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Cape Town - Finance Minister Pravin Gordhan called on the central bank to boost foreign-currency reserves to help stabilize the rand and curb inflation.
“We must ensure that our fiscal and monetary choices keep inflation low and maintain the recent gains in competitiveness,” Gordhan told lawmakers in his budget speech in Cape Town on Wednesday. “While we have made significant progress in accumulating reserves, there is scope for further improvement.”
The rand has lost more than a fifth of its value against the dollar since the start of last year, fuelling inflation and prompting the Reserve Bank to raise interest rates for the first time in more than five years.
A selloff of emerging-market assets, which has contributed to the rand's weakness, has made it difficult for the bank to buy dollars to add to foreign-currency reserves.
Inflation will probably average 6.2 percent this year, exceeding the bank's 3 percent to 6 percent target band, Gordhan said. Governor Gill Marcus said last month that the target will probably be breached from the second quarter of this year until the second quarter of 2015, giving policy makers reason to increase the benchmark repurchase rate by half a percentage point to 5.5 percent.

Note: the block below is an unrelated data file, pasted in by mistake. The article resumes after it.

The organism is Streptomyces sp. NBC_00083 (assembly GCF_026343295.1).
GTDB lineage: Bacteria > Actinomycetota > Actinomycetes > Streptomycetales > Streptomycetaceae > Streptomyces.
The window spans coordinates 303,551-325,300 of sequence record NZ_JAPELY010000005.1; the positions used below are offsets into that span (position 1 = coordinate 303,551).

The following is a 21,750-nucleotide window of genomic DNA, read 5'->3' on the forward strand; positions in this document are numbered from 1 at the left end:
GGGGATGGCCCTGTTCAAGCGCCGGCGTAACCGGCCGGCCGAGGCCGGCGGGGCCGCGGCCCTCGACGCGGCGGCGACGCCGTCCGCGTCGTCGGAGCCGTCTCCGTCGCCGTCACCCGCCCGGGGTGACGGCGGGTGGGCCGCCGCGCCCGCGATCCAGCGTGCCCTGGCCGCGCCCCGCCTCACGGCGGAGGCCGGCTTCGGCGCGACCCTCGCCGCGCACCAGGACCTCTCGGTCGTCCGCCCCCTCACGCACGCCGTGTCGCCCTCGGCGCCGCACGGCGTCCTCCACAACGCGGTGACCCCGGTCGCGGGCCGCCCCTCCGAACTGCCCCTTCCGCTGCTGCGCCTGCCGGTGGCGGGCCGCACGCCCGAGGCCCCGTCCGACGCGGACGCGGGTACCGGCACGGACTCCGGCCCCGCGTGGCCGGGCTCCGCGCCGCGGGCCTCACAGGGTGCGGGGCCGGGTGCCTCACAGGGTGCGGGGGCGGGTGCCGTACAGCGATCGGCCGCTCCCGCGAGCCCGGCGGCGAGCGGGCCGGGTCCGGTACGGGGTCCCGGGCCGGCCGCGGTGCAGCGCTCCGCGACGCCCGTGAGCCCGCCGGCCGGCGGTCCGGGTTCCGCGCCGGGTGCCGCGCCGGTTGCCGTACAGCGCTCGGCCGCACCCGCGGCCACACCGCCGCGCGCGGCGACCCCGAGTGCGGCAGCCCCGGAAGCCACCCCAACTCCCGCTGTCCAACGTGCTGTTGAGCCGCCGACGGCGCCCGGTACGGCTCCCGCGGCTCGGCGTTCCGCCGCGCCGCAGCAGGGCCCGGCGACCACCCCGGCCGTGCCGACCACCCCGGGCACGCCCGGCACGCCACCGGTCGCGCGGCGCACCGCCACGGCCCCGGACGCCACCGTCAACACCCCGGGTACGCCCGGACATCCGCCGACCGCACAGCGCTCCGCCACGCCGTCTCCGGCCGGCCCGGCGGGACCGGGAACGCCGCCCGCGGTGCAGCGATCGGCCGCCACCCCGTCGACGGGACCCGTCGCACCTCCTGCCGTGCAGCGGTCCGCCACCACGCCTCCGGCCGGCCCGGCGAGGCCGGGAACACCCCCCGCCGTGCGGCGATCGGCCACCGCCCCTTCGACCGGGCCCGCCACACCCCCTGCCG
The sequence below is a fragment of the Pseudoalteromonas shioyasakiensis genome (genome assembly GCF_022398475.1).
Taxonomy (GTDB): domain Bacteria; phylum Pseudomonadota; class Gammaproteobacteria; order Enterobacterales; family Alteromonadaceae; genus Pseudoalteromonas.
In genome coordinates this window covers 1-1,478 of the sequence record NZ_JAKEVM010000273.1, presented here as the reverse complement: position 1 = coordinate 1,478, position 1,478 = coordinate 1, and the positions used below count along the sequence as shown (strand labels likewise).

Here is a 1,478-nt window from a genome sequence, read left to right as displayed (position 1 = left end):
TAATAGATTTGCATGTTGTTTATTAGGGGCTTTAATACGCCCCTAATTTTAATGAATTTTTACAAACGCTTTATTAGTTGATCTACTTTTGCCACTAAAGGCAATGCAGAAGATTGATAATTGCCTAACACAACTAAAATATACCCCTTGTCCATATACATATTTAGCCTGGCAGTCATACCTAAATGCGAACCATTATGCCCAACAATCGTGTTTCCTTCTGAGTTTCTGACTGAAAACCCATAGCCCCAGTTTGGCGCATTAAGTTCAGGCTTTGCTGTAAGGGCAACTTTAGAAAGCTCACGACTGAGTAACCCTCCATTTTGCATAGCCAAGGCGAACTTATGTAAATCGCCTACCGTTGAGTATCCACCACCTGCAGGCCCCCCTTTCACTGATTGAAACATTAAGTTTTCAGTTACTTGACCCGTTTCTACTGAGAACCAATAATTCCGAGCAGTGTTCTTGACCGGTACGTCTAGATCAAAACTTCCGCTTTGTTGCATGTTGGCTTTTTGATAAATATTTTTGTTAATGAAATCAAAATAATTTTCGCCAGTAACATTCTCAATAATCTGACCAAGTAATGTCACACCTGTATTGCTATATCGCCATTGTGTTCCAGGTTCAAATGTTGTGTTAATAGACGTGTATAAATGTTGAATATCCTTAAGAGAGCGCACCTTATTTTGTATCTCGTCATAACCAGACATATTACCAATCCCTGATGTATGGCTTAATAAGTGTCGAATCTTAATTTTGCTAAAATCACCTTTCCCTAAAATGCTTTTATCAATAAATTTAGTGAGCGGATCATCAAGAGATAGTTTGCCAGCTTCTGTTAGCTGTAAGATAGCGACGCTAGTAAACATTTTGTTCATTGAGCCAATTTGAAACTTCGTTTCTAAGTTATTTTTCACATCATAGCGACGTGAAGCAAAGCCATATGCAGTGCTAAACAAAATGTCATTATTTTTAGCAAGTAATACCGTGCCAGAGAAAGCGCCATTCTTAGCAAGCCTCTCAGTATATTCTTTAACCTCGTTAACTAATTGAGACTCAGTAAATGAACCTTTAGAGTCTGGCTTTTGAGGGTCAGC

The Treasury forecast the economy will grow 2.7 percent this year, down from an October estimate of 3 percent and compared with 1.9 percent expansion in 2013. Growth will probably accelerate to 3.2 percent next year and 3.5 percent in 2016.
“Potential domestic risks to the outlook include further delays to the introduction of new infrastructure, particularly additional electricity capacity, higher inflation due to the weakness of the rand, and protracted labour disputes which could depress consumer and business confidence,” Gordhan said.